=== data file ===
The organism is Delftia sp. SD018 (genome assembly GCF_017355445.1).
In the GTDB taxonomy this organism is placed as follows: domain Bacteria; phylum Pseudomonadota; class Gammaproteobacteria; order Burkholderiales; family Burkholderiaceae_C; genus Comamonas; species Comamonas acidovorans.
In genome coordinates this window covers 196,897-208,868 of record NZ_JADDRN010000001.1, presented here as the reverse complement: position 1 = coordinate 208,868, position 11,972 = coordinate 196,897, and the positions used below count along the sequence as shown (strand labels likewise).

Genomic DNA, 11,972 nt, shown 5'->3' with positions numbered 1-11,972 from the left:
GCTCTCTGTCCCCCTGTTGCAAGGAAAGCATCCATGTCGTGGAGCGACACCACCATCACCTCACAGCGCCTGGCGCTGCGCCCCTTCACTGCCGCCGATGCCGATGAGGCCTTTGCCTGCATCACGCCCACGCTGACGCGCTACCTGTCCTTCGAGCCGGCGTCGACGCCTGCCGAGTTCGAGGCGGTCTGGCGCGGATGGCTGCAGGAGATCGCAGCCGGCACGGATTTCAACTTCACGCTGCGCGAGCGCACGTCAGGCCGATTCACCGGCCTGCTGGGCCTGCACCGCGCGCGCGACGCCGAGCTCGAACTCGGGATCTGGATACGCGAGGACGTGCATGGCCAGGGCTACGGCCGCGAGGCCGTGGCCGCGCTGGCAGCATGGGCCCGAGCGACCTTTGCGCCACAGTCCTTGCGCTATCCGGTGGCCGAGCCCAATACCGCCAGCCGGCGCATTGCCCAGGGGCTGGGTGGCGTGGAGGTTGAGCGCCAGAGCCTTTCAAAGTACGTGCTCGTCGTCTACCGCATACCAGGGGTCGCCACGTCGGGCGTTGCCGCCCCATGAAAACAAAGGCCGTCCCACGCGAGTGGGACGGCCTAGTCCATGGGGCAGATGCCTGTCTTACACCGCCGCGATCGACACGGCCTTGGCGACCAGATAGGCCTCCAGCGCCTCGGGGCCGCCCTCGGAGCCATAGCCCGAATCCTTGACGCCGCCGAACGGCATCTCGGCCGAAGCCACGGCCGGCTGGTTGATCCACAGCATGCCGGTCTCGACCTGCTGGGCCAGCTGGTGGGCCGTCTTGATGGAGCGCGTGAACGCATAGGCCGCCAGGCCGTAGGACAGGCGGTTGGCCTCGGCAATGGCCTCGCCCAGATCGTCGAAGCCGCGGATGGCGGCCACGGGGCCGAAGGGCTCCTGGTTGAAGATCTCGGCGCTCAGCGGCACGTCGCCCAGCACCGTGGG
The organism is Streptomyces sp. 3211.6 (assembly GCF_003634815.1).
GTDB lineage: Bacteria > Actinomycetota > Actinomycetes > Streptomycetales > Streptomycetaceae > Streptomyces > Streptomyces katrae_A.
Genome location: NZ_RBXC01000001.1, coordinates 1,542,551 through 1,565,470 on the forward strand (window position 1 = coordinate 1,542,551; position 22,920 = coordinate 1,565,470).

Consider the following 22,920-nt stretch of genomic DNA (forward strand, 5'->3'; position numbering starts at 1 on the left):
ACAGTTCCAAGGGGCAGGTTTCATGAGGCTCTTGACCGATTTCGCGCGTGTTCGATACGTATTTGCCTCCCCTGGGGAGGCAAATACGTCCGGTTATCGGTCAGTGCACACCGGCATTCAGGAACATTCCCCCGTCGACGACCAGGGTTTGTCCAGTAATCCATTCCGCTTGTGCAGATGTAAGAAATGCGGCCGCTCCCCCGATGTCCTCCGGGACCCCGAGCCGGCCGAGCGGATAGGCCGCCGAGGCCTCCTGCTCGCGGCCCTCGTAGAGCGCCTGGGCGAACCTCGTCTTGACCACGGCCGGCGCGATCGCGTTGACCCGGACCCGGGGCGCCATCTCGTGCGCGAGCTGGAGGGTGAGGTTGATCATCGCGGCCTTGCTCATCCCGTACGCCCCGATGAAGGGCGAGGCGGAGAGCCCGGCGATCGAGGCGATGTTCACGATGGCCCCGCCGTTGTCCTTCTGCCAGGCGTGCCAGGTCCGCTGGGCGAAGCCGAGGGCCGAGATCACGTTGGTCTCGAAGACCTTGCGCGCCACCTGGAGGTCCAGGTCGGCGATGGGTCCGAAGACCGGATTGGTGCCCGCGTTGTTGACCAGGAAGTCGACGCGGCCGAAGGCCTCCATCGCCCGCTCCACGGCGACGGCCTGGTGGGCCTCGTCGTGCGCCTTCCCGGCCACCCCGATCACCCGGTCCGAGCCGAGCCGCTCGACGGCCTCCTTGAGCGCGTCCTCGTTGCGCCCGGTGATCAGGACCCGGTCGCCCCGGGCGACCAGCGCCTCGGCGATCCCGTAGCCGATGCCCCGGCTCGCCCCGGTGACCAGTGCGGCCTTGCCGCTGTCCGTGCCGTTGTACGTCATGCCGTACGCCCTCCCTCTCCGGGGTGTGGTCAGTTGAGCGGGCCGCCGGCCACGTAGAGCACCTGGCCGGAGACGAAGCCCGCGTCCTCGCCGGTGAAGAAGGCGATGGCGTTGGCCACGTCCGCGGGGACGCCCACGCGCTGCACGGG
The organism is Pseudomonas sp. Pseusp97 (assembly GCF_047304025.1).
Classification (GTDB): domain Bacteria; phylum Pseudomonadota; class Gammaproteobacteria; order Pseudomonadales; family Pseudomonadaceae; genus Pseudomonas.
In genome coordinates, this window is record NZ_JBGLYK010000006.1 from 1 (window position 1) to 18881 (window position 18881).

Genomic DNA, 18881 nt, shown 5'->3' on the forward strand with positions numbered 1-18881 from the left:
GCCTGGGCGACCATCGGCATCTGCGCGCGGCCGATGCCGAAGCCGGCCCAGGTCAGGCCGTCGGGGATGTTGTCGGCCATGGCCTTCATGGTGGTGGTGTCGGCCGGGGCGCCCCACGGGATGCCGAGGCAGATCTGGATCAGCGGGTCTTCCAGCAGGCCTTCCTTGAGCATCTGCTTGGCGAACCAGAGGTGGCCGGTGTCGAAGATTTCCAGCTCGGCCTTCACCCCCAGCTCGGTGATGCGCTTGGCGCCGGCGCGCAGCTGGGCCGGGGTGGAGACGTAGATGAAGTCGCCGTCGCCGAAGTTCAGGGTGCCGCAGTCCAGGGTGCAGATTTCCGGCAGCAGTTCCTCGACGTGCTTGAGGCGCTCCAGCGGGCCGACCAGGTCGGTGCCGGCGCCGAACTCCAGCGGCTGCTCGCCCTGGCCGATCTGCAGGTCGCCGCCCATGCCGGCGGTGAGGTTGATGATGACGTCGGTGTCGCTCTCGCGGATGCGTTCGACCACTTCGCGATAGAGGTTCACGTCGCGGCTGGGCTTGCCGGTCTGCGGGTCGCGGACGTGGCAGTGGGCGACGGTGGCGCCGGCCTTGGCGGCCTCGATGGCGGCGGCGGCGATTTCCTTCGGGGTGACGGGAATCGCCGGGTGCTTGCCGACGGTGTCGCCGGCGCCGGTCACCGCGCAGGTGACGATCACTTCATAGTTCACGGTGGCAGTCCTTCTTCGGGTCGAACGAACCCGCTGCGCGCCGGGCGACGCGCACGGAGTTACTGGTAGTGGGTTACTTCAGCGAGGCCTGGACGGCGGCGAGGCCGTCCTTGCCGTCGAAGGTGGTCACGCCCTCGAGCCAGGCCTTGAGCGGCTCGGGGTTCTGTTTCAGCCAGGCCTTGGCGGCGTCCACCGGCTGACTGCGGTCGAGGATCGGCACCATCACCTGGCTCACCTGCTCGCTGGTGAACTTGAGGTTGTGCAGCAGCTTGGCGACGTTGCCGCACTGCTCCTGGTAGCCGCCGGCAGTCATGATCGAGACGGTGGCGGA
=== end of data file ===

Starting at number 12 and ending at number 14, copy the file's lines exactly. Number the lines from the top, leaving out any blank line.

Classification (GTDB): domain Bacteria; phylum Pseudomonadota; class Gammaproteobacteria; order Pseudomonadales; family Pseudomonadaceae; genus Pseudomonas.
In genome coordinates, this window is record NZ_JBGLYK010000006.1 from 1 (window position 1) to 18881 (window position 18881).

Genomic DNA, 18881 nt, shown 5'->3' on the forward strand with positions numbered 1-18881 from the left: